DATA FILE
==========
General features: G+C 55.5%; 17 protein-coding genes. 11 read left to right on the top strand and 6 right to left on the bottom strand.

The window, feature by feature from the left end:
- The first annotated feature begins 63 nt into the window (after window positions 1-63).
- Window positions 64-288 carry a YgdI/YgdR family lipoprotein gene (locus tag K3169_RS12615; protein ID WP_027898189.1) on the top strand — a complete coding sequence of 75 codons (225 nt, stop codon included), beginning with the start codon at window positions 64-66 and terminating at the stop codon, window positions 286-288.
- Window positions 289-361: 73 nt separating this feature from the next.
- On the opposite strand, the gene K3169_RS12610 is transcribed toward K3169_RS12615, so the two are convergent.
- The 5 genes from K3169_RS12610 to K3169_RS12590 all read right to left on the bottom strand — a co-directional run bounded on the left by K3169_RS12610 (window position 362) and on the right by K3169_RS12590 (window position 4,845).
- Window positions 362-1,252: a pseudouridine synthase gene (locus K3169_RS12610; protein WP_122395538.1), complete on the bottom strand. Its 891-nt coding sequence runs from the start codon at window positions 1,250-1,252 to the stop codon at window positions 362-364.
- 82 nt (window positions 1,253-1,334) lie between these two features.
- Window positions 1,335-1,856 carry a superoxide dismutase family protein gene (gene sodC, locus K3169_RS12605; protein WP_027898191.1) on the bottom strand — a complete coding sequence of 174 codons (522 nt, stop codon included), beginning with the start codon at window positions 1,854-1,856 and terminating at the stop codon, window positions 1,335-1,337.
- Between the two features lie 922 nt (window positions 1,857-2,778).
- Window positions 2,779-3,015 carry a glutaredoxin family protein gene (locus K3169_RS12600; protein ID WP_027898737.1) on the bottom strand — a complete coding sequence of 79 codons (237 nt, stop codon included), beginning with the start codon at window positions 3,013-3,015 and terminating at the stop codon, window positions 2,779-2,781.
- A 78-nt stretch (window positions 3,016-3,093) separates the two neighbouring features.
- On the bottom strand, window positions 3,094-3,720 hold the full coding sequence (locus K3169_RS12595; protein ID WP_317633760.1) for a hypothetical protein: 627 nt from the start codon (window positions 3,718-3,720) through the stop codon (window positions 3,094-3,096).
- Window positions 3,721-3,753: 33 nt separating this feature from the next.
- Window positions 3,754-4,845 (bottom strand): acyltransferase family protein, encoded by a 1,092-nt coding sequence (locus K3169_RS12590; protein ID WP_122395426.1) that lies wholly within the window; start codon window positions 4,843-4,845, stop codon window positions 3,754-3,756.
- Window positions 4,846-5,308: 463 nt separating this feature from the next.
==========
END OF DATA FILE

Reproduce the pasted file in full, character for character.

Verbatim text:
General features: G+C 55.5%; 17 protein-coding genes. 11 read left to right on the top strand and 6 right to left on the bottom strand.

The window, feature by feature from the left end:
- The first annotated feature begins 63 nt into the window (after window positions 1-63).
- Window positions 64-288 carry a YgdI/YgdR family lipoprotein gene (locus tag K3169_RS12615; protein ID WP_027898189.1) on the top strand — a complete coding sequence of 75 codons (225 nt, stop codon included), beginning with the start codon at window positions 64-66 and terminating at the stop codon, window positions 286-288.
- Window positions 289-361: 73 nt separating this feature from the next.
- On the opposite strand, the gene K3169_RS12610 is transcribed toward K3169_RS12615, so the two are convergent.
- The 5 genes from K3169_RS12610 to K3169_RS12590 all read right to left on the bottom strand — a co-directional run bounded on the left by K3169_RS12610 (window position 362) and on the right by K3169_RS12590 (window position 4,845).
- Window positions 362-1,252: a pseudouridine synthase gene (locus K3169_RS12610; protein WP_122395538.1), complete on the bottom strand. Its 891-nt coding sequence runs from the start codon at window positions 1,250-1,252 to the stop codon at window positions 362-364.
- 82 nt (window positions 1,253-1,334) lie between these two features.
- Window positions 1,335-1,856 carry a superoxide dismutase family protein gene (gene sodC, locus K3169_RS12605; protein WP_027898191.1) on the bottom strand — a complete coding sequence of 174 codons (522 nt, stop codon included), beginning with the start codon at window positions 1,854-1,856 and terminating at the stop codon, window positions 1,335-1,337.
- Between the two features lie 922 nt (window positions 1,857-2,778).
- Window positions 2,779-3,015 carry a glutaredoxin family protein gene (locus K3169_RS12600; protein ID WP_027898737.1) on the bottom strand — a complete coding sequence of 79 codons (237 nt, stop codon included), beginning with the start codon at window positions 3,013-3,015 and terminating at the stop codon, window positions 2,779-2,781.
- A 78-nt stretch (window positions 3,016-3,093) separates the two neighbouring features.
- On the bottom strand, window positions 3,094-3,720 hold the full coding sequence (locus K3169_RS12595; protein ID WP_317633760.1) for a hypothetical protein: 627 nt from the start codon (window positions 3,718-3,720) through the stop codon (window positions 3,094-3,096).
- Window positions 3,721-3,753: 33 nt separating this feature from the next.
- Window positions 3,754-4,845 (bottom strand): acyltransferase family protein, encoded by a 1,092-nt coding sequence (locus K3169_RS12590; protein ID WP_122395426.1) that lies wholly within the window; start codon window positions 4,843-4,845, stop codon window positions 3,754-3,756.
- Window positions 4,846-5,308: 463 nt separating this feature from the next.